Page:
Indeed, while the circumstances of the anthropological encounter had changed, most of its objects of study had become subjects moving towards political independence, while fundamental demands for respect fostered and sustained peoples fighting for autonomy. The violence of the colonial situation progressively weighed on the collective conscience of Western anthropologists whose work had been part of the colonial encounter (Pels and Salemink, 1994) by providing administrations with handy ethnic classifications, or by constructing a history that would justify alliances with local power-holders (Newbury and Newbury, 2000; Vansina, 2004). Politicians and leaders often make use of this biased history to mobilize people within the context of competition for resources. To give but one example, attaching ethnicity to a specific territory, as has been done by colonial administrations and by the most a-historical trends of ethnography, provides decolonized countries with tools to justify access to national resources (either natural or acquired by the State from international donors). While autochthony often held religious connotations in the past, it is currently at the ideological core of xenophobia and genocide.
Other distortions of reality resulted from attempts to match the observation of reality with the theoretical trends of the day. From colonialism’s dawn, White fantasies over local dangers overstressed the merits of colonial conquest while preventing the long-term spread of knowledge and mutual understanding. Imposing colonial rule went hand in hand with cultural alienation, occulted local values, and local customs rendered incomprehensible, or at best, re-interpreted in a way that served colonial and missionary interests. The decolonization process made the resentment that colonial violence had engendered, explicit, and in so doing, often created new bias. For example, taking local forms of violence and cruelty into account as a normal matter for study remained, and to some extent still remains, a taboo, as reactions to Turnbull’s book on the “Mountain People” have shown. It seems some people feel Africa as a whole should have remained what old trends in anthropology and travel stories had made it into: an idyllic space for projecting fantasies, one leading to the fake joys of exoticism.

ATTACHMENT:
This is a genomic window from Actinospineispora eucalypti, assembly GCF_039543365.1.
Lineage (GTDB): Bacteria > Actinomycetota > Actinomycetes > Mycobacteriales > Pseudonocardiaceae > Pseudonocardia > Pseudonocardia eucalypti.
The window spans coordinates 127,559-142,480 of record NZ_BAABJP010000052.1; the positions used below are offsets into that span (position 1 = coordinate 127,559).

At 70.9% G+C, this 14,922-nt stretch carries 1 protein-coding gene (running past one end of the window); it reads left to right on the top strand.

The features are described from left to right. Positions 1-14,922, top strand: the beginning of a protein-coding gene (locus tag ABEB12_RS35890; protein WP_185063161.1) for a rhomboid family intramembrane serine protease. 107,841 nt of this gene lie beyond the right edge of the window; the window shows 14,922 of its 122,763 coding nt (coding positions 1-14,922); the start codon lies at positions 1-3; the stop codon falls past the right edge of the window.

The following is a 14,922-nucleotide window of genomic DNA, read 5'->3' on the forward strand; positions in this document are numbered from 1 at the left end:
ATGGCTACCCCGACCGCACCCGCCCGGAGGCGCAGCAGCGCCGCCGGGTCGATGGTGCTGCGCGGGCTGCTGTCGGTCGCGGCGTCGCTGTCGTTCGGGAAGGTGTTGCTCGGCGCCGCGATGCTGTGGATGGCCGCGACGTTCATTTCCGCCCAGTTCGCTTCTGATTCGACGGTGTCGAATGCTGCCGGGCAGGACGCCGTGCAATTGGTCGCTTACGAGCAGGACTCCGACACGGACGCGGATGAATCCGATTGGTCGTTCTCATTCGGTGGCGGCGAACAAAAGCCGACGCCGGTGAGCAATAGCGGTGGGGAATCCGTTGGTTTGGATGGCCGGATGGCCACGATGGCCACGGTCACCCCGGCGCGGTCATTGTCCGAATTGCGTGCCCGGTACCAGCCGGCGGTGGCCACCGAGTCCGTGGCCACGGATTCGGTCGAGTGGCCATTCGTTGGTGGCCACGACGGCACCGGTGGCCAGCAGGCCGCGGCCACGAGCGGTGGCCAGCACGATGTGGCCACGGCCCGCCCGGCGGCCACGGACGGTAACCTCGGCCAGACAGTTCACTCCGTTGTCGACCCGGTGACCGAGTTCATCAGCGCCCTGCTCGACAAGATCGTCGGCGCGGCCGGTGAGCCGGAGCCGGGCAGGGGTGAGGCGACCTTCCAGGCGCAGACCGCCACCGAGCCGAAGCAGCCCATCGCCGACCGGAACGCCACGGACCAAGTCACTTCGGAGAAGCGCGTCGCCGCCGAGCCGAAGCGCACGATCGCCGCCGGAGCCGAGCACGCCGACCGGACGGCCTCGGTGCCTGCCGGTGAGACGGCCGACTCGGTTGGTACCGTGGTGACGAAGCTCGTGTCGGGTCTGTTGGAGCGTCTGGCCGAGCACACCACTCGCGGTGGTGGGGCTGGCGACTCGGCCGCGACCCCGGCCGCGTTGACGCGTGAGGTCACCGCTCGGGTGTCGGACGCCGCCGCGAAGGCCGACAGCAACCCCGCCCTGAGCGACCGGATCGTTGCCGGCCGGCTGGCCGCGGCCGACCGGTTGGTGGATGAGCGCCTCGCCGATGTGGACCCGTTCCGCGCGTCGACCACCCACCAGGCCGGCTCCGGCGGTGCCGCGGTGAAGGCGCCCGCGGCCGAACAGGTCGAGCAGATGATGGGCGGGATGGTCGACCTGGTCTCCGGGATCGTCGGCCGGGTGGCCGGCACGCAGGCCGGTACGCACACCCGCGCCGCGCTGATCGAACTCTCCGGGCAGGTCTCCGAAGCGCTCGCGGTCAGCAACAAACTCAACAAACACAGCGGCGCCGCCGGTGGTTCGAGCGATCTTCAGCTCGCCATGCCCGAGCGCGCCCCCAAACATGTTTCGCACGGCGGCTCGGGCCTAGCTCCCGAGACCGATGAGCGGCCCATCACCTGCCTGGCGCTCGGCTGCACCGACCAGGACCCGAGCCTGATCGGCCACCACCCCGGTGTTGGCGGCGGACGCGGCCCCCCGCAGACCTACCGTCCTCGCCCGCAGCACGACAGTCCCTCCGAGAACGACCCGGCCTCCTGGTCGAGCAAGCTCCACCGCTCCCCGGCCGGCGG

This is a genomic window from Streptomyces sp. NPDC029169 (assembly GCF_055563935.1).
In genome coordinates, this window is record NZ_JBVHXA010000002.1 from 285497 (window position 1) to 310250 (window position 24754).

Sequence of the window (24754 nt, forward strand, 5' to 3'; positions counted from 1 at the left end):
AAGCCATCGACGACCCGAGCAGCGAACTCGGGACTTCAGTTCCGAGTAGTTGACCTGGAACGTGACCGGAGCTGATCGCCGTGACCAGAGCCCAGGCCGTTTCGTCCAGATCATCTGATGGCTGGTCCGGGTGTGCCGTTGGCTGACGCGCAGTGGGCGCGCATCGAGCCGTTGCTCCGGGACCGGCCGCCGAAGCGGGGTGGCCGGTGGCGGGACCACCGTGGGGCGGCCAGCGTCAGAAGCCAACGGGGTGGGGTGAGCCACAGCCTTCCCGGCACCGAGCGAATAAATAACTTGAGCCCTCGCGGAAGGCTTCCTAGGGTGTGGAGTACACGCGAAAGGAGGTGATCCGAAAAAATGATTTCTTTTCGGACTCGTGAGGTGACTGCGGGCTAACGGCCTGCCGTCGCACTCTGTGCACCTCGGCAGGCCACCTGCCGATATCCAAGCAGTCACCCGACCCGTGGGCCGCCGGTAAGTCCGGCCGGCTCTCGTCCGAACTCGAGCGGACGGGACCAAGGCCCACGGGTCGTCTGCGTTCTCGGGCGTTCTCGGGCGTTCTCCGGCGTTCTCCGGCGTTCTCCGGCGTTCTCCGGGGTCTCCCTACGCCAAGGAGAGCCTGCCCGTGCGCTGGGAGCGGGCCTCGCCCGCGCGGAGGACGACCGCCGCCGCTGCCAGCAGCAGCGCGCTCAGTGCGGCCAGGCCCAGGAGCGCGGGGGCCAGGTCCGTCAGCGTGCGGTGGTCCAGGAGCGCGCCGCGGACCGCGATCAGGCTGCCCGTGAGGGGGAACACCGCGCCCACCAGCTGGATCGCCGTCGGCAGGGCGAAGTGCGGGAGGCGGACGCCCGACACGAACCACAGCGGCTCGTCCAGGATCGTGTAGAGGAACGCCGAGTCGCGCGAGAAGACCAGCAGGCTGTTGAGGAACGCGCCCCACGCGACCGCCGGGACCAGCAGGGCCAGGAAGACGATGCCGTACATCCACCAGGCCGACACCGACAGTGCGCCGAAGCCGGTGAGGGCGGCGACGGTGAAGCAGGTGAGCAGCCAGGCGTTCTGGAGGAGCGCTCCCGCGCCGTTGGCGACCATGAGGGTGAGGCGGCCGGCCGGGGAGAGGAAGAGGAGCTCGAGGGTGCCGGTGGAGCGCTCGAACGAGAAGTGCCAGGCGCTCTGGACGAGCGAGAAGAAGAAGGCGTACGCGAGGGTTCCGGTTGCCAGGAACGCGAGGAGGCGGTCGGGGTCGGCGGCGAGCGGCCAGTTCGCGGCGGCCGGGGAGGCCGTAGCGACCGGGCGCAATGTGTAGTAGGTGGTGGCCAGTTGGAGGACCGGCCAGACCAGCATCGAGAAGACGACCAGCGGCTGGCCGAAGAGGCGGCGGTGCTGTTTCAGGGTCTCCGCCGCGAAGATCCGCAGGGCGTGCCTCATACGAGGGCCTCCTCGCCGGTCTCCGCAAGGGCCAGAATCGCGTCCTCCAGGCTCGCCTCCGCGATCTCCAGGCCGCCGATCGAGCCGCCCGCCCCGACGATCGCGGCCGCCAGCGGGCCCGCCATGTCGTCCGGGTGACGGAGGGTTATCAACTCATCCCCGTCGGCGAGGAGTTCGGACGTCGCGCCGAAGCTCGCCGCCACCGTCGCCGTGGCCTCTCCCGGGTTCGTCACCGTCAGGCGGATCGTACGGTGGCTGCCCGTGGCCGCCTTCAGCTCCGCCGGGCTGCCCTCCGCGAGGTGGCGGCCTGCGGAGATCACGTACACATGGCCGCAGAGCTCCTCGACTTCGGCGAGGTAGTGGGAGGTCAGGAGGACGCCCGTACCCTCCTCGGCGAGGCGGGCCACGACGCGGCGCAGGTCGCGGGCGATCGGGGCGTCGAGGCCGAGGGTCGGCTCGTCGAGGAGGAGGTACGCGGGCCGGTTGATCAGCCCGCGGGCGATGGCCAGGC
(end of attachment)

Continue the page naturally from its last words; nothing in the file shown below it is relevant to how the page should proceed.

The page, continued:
Violence and the problem of identity
Many countries have tended to idealize their reconstructed past for nationalist purposes (Hobsbawm and Ranger, 1983). Historically, countries that had recently gained their independence were no exceptions: the legitimate quest for national pride often led to a merging of history with myth. Rigidified ethnicity was instrumentalized again, this time by local politicians in their quests for political hegemony. Ethnicity and other totalizing, essentialized identities, are especially effective in mobilizing people, as they are perceived as all-encompassing and often legitimized by reconstructed versions of an idealized past with which they are paired. As many cases exemplify, contradictions do not hinder this mobilization: responsibility for the “creation” of quasi-racial ethnic groups is put on the shoulders of the colonizer, while a mythic, local pre-colonial history can be created to justify the domination of one group over the other. With natural resources becoming scarce, and with economic competition becoming more intense in a monetarized economy, the quest for the past is very much a quest for the future, with autochthony becoming central in the argumentation of access to resources bound to a territory: natural resources, for sure, but also international funding.
While empirical studies and the study of social dynamics and conflicts began to fill more space in anthropological studies, with local interpretations of reality, social inequality and the effects of development policies coming to the fore, the cultural embeddedness of violent social practices of various kinds were, and still very much are, shunned in social sciences. When they are considered within the scope of studies, reactions can differ. Practices such as the genital mutilation of women cause public outcry, but are seldom studied within the scope of holistic studies that would help better understand the practice in order to combat it. Events such as genocides are treated in a much sounder way and without hesitation within an international legal framework, but the very horror they cause leads to tautological explanations that very often do not take the whole social and international context into account.